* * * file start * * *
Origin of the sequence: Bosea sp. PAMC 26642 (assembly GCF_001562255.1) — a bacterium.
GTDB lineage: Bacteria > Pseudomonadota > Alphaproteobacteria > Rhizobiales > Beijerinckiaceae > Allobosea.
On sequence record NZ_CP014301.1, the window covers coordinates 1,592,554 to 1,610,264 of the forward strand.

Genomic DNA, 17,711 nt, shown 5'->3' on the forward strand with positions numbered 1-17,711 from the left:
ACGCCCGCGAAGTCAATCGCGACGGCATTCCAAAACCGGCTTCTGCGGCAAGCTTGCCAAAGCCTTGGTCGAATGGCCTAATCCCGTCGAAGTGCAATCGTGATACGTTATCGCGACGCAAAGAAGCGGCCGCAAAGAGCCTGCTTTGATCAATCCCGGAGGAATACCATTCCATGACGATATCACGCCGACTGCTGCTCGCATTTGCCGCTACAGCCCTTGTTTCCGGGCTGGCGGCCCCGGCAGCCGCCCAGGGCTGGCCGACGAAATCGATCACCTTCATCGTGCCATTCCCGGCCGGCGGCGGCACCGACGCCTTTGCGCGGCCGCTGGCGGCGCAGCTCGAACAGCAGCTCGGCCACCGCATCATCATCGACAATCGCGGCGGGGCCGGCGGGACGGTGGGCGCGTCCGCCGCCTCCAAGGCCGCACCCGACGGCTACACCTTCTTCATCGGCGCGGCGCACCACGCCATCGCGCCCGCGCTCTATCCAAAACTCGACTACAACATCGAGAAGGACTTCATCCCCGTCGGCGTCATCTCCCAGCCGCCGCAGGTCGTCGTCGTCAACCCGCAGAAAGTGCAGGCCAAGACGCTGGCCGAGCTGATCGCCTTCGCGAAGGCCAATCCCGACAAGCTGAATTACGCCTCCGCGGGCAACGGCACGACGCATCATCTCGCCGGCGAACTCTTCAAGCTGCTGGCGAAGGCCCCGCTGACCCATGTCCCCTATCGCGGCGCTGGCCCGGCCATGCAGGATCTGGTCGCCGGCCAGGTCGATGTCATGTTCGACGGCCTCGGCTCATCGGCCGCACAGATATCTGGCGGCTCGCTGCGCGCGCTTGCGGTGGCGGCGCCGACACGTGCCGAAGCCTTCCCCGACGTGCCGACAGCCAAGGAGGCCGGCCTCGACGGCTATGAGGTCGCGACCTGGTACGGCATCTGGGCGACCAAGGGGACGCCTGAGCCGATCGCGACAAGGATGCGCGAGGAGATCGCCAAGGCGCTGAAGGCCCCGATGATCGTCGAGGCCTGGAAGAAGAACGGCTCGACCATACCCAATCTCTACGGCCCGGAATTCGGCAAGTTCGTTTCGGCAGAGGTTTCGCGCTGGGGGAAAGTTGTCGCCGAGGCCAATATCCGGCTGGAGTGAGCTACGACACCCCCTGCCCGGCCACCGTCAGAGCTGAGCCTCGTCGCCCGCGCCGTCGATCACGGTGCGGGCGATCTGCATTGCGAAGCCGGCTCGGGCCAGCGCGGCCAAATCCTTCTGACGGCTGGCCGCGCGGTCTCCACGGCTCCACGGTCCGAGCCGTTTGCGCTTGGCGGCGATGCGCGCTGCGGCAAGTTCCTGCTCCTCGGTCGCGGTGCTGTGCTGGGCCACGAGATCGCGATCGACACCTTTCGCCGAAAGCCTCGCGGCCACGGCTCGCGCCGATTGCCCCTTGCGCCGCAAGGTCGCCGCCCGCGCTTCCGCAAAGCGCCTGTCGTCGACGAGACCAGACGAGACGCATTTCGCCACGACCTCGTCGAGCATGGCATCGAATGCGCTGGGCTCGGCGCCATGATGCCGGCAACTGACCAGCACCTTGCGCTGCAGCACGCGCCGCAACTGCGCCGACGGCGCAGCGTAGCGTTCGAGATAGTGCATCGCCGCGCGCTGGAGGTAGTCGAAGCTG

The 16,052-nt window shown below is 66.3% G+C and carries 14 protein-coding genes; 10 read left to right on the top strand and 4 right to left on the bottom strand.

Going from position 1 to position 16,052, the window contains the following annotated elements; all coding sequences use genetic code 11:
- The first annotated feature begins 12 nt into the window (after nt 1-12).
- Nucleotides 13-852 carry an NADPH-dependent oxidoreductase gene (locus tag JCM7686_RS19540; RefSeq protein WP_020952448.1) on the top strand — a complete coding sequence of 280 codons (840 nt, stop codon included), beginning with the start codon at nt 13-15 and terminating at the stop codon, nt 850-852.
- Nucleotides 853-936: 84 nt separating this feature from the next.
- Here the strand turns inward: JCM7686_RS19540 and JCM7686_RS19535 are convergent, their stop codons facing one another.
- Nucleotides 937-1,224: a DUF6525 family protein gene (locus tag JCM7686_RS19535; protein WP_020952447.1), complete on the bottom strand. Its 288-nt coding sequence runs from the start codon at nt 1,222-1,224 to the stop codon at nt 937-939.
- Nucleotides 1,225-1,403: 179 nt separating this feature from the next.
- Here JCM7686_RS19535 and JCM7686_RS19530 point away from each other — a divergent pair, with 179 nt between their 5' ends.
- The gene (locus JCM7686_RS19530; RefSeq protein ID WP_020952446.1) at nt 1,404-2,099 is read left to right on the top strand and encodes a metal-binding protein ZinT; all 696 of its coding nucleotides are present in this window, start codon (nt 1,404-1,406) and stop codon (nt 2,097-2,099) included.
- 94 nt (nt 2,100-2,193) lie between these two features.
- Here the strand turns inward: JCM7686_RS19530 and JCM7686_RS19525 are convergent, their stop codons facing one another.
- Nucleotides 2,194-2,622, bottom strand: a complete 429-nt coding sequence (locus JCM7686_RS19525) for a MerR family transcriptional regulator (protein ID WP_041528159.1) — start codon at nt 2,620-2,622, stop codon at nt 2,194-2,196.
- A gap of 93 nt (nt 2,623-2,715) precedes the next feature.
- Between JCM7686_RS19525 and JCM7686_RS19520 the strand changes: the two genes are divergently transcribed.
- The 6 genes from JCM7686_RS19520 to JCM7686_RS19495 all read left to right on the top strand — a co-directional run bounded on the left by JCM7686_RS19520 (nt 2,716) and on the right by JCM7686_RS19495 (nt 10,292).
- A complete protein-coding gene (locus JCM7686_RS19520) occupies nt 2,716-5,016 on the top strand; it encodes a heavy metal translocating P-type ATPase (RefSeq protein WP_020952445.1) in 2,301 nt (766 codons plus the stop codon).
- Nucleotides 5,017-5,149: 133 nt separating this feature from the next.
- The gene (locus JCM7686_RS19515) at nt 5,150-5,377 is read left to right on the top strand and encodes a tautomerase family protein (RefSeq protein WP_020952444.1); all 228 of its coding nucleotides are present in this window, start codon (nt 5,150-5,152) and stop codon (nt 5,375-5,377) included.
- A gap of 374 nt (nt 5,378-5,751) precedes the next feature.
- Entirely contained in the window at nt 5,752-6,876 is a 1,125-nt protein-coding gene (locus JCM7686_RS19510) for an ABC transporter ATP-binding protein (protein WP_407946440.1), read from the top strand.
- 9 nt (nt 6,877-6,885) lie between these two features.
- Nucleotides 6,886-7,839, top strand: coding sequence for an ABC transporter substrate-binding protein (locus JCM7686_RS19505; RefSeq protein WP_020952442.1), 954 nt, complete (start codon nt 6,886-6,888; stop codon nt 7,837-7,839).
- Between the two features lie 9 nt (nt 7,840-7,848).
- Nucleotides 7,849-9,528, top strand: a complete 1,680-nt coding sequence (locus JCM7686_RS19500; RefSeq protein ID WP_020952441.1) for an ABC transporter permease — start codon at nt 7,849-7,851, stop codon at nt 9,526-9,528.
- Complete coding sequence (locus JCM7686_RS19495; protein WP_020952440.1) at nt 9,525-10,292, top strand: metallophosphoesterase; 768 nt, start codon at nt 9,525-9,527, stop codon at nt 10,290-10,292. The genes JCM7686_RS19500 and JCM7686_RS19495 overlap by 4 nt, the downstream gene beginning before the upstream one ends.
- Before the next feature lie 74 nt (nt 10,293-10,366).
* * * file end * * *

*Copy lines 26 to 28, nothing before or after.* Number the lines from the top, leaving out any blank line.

- Entirely contained in the window at nt 5,752-6,876 is a 1,125-nt protein-coding gene (locus JCM7686_RS19510) for an ABC transporter ATP-binding protein (protein WP_407946440.1), read from the top strand.
- 9 nt (nt 6,877-6,885) lie between these two features.
- Nucleotides 6,886-7,839, top strand: coding sequence for an ABC transporter substrate-binding protein (locus JCM7686_RS19505; RefSeq protein WP_020952442.1), 954 nt, complete (start codon nt 6,886-6,888; stop codon nt 7,837-7,839).